The Challenges

NWF has faced challenges similar to other cooperatively-owned businesses, but they also face several yearly and seasonal challenges. Nelson said their main challenges in the beginning were deciding what they wanted to become, how they were going to sell, who they would sell to, where and how to process their stems and other first-stage questions they worked through. Nelson said the exciting part was that they were starting a new business in Nebraska.

“[The best part about working with NWF] is probably the team effort between the board and the members. Basically creating a new business.”
-Eric Nelson

There are currently four main challenges NWF is working through: member participation, working with a perishable item, communication between board members and committees and the current economy.

When asked what advice he would give to anyone wanting to start a similar cooperatively-owned business Bostelman said to ‘make darn sure it’s something you want to do’. He also said that understanding group dynamics is the key; not everyone is going to get along and you have to know how to work through problems and work with people. Jan Bostelman, original NWF member, also advised new entrepreneurs to do their research because ‘you have to know your product to sell it’.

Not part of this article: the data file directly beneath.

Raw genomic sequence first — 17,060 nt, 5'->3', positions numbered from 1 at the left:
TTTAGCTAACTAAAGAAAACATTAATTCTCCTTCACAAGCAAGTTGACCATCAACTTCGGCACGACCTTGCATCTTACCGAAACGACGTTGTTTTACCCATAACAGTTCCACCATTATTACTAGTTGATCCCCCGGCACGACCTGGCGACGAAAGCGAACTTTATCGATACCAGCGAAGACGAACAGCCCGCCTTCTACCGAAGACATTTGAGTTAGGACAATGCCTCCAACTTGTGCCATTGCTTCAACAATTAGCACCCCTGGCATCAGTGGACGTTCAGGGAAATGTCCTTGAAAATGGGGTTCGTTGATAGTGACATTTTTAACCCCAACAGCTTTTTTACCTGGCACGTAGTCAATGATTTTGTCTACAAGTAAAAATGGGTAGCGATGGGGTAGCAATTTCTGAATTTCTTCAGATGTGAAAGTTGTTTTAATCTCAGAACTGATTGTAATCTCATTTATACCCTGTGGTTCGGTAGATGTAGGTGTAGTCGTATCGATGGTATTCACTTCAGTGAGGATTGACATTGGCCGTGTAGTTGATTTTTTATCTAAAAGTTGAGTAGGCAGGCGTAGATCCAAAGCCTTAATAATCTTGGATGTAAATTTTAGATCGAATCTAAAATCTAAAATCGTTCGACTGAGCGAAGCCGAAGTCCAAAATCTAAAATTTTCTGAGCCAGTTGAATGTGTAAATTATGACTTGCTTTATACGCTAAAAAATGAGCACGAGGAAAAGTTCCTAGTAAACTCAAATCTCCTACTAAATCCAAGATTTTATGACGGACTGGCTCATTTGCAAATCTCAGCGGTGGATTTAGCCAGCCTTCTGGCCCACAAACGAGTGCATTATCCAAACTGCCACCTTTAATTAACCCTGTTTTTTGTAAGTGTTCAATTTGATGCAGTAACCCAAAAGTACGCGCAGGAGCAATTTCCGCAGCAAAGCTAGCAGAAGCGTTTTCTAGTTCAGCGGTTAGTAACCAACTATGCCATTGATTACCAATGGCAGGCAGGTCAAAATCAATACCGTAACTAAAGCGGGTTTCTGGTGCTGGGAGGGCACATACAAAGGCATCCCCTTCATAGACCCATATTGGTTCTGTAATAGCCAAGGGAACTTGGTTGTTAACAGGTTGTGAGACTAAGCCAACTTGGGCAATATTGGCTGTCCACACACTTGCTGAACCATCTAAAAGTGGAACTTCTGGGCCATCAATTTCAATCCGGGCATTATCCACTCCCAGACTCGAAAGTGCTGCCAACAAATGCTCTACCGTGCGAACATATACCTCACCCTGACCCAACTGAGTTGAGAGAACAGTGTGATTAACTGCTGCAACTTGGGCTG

Aside from the business itself, the last couple years have created some weather challenges for the members during the growing season. Frost is a must for many of the plants/stems grown by NWF; but it needs to arrive by mid-October to be affective. Bostelman explained that the frost causes the leaves to drop off the stems naturally, something they have to do by hand or with organic chemicals otherwise. Other unique challenges they face are hail, an over abundance of rain and grasshoppers. This past season in Nebraska saw an increase in rain compared to the last couple years, which caused flooding issues for some growers. Bostelman said that the majority of his planting looked like a lake on a couple occasions.

The Future

NWF recently received a NCDC Advanced Assistant Grant to help rework their website ( and develop new marketing and promotional items. They are eventually planning on expanding their current building of operation in Mead and future plans may include a second building and more employees as the business grows. Developing new markets and gaining new customers is an ongoing goal for NWF. They are working on educating retailers and consumers on the many benefits of using woody floral branches in arrangements along with the importance of their products being fresh and locally grown.

“We have a really great product that we can grow here,” Said Bostelman. “It could be an FFA project or provide additional revenue for acreage owners. It is great for the environment and people love using it in their arrangements.”

For more information on Nebraska Woody Florals, please visit their website at:

woody2 woody3 woody4